Wednesday, October 26, 2011

Deadly Colt M1861 Navy

Army and Weapons | Deadly Colt M1861 Navy | The Colt Model 1861 Navy cap & ball .36-caliber revolver was a six-shot, single-action percussion weapon produced by Colt's Manufacturing Company from 1861 to 1873. It converts the "creeping" or ratchet loading lever and round barrel of the .44-caliber Army Model 1860, but had a half inch shorter barrel at 7.5 inches. Total production was 38,000 revolvers.

Like its predecessor, the 1851 Colt Navy Revolver, it saw widespread use in the American Civil War and the American western frontier, but much less produced. It has the same general specifications as the previous model, but with a round barrel and some other pestle. [2] Although similar in design to the Colt Model 1860 Army, the lighter recoil of the .36 caliber 1861 Navy was the preference of some cavalry soldiers.
There were few variations of the Model 1861 Colt Navy. Approximately 100 of the first guns made had fluted cylinders with no cylinder scene. Another 100, between the serial sets of 11,000 and 14,000 were cut for shoulder stock - the lower part of the recoil shield was milled away and the fourth screw stock is added to the frame. With the exception of the first fifty or so of this model, all guns have a capping groove. A brass trigger guard and back strap, silvered, were standard.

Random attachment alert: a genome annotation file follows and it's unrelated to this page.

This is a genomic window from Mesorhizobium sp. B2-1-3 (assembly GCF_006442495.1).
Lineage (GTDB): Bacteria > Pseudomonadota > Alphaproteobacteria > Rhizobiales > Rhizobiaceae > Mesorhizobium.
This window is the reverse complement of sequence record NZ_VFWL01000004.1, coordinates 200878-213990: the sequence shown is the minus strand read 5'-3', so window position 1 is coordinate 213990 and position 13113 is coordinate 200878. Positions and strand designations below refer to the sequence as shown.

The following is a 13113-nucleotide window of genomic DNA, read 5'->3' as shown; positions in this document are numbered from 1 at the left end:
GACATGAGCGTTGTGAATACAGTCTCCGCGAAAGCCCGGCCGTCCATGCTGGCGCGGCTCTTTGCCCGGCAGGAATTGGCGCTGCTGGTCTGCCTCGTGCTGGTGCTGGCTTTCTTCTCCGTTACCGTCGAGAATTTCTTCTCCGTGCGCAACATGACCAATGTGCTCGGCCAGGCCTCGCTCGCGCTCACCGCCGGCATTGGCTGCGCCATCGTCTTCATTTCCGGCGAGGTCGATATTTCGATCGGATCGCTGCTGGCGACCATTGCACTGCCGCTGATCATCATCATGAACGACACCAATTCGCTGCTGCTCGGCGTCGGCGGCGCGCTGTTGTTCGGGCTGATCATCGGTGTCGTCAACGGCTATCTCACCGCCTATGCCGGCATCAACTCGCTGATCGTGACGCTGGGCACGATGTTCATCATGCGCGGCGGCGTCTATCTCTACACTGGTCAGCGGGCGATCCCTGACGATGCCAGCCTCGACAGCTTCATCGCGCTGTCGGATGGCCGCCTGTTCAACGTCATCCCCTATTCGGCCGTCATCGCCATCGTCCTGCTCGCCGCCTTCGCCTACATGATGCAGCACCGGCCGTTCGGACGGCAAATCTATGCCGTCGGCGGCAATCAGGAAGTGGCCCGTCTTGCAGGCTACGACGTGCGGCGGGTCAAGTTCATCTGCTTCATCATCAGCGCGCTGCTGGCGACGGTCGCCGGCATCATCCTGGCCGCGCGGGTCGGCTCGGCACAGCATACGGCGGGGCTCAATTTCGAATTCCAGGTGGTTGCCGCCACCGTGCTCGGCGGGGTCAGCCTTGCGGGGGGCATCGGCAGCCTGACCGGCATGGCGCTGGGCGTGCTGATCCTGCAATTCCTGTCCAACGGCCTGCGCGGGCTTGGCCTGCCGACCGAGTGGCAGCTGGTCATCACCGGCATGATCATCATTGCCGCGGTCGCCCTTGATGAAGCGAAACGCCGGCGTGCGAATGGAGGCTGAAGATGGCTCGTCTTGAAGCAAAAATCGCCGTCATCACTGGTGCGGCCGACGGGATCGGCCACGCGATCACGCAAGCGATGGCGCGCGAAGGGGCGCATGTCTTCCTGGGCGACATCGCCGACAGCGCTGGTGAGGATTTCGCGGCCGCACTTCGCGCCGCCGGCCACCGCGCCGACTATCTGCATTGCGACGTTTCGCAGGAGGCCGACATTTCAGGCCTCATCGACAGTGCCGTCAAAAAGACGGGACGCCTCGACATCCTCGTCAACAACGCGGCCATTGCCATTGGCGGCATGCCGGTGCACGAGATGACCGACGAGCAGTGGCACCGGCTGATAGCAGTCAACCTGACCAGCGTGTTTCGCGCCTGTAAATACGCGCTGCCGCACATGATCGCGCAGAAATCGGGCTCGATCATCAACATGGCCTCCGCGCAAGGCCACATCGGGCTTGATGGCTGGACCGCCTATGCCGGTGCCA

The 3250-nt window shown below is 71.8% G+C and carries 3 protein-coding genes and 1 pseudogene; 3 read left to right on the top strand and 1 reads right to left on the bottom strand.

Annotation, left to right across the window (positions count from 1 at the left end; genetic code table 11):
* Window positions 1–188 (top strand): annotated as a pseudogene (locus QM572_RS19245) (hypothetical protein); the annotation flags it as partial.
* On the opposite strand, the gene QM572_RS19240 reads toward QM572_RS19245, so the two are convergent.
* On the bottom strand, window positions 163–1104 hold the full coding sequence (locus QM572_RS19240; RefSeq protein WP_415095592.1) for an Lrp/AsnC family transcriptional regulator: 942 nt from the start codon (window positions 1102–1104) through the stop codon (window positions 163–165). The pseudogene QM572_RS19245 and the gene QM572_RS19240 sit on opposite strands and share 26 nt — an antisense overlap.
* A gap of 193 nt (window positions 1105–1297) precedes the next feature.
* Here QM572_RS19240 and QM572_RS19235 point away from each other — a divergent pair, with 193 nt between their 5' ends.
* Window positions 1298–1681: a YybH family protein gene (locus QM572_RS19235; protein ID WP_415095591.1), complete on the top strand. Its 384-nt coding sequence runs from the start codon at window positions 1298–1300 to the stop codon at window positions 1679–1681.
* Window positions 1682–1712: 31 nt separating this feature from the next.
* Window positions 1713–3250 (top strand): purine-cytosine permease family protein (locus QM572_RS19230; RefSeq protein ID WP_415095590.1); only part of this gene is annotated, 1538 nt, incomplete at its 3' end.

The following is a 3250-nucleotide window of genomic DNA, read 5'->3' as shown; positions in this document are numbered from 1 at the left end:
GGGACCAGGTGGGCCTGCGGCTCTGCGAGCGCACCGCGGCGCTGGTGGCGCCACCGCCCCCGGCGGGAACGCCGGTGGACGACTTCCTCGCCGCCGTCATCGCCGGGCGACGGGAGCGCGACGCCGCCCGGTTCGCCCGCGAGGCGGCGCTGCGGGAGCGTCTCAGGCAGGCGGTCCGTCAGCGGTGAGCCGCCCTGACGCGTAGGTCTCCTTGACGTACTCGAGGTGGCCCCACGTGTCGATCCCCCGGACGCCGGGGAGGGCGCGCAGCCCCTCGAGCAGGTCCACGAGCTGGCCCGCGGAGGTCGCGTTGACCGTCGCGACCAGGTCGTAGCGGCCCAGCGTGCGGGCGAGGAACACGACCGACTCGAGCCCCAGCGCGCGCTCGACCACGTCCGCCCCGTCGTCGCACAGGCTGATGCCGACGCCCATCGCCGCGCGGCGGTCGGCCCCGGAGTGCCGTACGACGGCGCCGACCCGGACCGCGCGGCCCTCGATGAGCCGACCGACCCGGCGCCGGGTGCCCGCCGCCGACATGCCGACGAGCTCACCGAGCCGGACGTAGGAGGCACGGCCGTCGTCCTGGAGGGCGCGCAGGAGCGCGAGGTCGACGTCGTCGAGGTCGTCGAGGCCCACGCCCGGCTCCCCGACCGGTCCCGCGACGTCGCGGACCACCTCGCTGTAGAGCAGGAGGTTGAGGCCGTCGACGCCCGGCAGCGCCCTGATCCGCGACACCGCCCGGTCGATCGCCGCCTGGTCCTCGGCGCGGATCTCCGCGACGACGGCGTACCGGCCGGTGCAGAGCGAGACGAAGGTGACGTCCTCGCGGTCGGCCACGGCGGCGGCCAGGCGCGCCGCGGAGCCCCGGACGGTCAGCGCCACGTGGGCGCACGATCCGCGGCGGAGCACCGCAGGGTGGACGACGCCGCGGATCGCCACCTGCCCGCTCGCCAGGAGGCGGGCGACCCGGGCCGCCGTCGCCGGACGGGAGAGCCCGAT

During the Civil War, its main rival in England the Adams self-cocking revolver. The Adams fired a .49 caliber bullet and did not require the shooter to the hammer withdraw. Colt Colt revolver was more popular because of its mass-produced weapons, while Adams' products were handmade by skilled craftsmen. In the United States, the main rival was the Remington Model 1858 Colt revolver.
The Colt 1861 Navy typically used with paper cartridges, ie with a pattern consisting of nitro-paper, a measured black powder charge, and a bullet that was either a round lead ball or conical lead bullet. The nitro-paper of the cartridge was fully consumed in use, and using paper cartridges able to quickly re-loading. Alternatively, it was always possible to feed the measured powder charges and round lead balls.